22.7 C
Brunei
Thursday, July 7, 2022
22.7 C
Brunei
Thursday, July 7, 2022
More
    - Advertisement -
    - Advertisement -

    Gulf Coast seafood biz slammed by freshwater from floods

    NEW ORLEANS (AP) – Fresh water from Midwestern floods has killed oysters along the coasts of three states and cost Mississippi half of its blue crabs.

    Water that came through a Louisiana spillway killed 95 per cent of the oysters in Mississippi’s share of the Mississippi Sound and fed toxic algae blooms that closed the state’s beaches, said Joe Spraggins, executive director of the state Department of Marine Resources. Seafood and tourism businesses, from bait shops and seafood processors to restaurants and hotels, have lost USD120 million to USD150 million, he said on Friday.

    The governors of Louisiana, Mississippi and Alabama asked months ago for United States (US) Commerce Secretary Wilbur Ross to declare a fisheries disaster, a designation needed to secure federal grants for those whose livelihoods were affected in the Gulf region’s vital seafood industry.

    Alabama cancelled its oyster season.

    It will be months before all the figures are in and the analysis completed to tell which Louisiana fisheries qualify, said Assistant Secretary for fisheries Patrick Banks at the Louisiana Department of Wildlife and Fisheries.

    File photo shows shrimpers hauling in their catch in Bastian Bay, near Empire, Louisiana. PHOTO: AP

    Floodwaters from the Midwest and rains elsewhere poured down the Mississippi and into the Atchafalaya River. They wound up in the Gulf of Mexico — both through the rivers and via the huge, normally brackish lake that borders New Orleans, because a major spillway was opened twice for a total of more than four months to protect New Orleans’ levees.

    A full 12 months’ data is needed to compare losses to averages for the previous five years, with a 35 per cent loss qualifying a fishery as a disaster.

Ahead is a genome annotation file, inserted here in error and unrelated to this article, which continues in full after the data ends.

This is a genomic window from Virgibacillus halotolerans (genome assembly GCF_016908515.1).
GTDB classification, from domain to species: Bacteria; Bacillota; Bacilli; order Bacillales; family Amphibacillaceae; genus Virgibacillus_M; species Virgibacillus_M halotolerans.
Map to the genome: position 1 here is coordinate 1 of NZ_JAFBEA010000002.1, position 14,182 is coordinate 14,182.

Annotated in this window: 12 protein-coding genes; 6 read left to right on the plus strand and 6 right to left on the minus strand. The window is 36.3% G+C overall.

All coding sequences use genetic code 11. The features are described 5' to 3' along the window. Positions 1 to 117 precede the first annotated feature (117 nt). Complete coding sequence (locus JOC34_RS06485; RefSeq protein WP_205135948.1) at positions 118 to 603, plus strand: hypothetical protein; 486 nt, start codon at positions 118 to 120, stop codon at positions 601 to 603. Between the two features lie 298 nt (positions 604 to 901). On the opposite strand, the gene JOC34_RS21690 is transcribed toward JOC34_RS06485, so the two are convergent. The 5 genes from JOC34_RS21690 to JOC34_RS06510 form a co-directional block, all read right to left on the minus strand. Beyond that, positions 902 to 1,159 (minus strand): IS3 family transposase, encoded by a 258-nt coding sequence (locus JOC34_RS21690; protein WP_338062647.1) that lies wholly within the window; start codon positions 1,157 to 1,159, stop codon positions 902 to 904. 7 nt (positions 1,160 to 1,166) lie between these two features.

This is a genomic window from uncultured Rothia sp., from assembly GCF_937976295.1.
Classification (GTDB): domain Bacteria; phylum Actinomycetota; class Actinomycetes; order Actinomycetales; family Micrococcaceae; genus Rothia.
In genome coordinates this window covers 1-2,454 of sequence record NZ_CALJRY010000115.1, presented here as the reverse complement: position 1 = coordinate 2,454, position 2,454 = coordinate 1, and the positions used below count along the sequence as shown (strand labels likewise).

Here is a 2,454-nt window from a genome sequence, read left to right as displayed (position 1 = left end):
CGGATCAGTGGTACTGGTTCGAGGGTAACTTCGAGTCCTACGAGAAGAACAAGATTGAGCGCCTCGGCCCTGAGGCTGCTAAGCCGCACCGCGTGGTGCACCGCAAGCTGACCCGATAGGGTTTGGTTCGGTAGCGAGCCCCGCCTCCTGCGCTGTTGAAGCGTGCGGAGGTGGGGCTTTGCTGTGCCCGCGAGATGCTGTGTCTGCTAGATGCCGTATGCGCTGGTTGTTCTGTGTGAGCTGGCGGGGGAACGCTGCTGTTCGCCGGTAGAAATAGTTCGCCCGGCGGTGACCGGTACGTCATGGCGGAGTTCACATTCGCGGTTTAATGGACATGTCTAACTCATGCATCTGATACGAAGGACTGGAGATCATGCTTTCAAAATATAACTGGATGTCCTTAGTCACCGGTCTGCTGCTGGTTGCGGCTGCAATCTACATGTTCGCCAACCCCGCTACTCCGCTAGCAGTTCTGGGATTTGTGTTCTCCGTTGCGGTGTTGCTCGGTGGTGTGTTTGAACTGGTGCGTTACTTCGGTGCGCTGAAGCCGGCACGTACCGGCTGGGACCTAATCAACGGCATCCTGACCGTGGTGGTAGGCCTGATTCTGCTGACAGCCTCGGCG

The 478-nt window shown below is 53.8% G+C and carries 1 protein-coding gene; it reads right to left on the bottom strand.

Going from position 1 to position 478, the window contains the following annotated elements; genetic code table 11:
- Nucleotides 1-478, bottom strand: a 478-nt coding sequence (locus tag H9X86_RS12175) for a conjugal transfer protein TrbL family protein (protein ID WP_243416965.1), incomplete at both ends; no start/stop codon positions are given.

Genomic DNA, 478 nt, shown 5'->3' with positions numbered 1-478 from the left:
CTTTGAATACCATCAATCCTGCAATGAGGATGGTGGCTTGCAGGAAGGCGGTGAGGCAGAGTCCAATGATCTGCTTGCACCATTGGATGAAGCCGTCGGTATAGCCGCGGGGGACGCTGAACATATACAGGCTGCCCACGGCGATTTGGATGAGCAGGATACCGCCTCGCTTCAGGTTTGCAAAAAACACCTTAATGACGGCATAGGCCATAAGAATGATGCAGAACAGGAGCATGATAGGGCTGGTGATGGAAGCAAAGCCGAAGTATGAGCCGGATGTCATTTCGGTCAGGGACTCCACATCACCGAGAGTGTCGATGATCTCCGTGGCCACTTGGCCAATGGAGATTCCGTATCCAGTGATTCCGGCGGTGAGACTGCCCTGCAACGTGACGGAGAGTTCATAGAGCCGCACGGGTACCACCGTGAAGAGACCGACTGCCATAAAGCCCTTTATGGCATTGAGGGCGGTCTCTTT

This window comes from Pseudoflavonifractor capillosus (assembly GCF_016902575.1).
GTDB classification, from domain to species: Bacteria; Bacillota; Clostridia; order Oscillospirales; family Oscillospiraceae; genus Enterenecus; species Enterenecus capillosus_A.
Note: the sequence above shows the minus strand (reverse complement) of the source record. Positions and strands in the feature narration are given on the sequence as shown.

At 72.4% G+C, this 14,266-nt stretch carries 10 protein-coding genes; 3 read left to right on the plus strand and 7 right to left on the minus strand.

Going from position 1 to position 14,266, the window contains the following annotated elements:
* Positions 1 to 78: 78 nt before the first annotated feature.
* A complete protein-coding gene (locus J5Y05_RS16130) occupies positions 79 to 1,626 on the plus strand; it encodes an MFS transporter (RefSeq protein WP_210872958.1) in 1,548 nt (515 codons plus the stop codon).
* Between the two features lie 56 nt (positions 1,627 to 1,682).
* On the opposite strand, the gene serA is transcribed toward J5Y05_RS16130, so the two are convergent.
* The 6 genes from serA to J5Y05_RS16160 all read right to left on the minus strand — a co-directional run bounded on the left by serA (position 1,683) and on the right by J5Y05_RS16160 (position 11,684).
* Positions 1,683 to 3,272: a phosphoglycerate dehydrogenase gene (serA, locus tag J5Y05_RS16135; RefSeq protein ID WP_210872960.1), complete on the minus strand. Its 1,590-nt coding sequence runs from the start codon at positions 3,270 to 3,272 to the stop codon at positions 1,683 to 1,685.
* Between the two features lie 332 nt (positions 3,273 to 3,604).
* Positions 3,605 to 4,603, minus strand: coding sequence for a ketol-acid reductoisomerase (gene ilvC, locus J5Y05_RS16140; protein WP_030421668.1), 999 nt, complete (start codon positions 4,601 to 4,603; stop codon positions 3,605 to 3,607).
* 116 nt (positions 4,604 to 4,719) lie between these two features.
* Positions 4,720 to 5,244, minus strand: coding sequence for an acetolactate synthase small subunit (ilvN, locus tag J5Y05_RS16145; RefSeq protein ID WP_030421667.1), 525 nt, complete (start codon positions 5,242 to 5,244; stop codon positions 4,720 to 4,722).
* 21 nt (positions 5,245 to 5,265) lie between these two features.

“We’re analysing every fishery, every portion of the state, every species… It’s going to take some time to put all that information together,” Banks said recently.

    He said losses appear to have begun in November but analysts may find that the earliest effects didn’t greatly damage catches until December or January, adding another month or two to the process.

    Oysters continue among the worst-hit fisheries, with brown shrimp, crab and finfish catches also down from a year ago, department figures indicate.

    “You would always expect oysters to take the hardest hit just because they can’t move out of harm’s way,” Banks said.

    The mollusks can tolerate a wide range of salinity, but a long spell of fresh water coupled with high temperatures can be lethal.

    Spraggins said oysters need at least five years to recover. “If you put a juvenile oyster in the water today it takes two years for the oyster to get to market size. They start spawning after about a year, so you lose two to three seasons of spawning per oyster. It multiplies from that point,” he said.

    Fresh water killed anywhere from three-quarters to all the oysters on several of Louisiana’s public reefs, according to a state report. It said statewide oyster landings were down 28 per cent on private reefs and 91 per cent on public reefs from March through May.

    Louisiana produced 13.3 million pounds of oysters in 2017 — 54 per cent of the nation’s harvest, while Mississippi contributed about two and Alabama about one per cent of the total, according to federal figures. The take from Louisiana’s public reefs has made up less than 10 per cent of Louisiana’s total for the last decade or so, Banks said.

    - Advertisement -
    spot_img

    Latest article

    - Advertisement -
    spot_img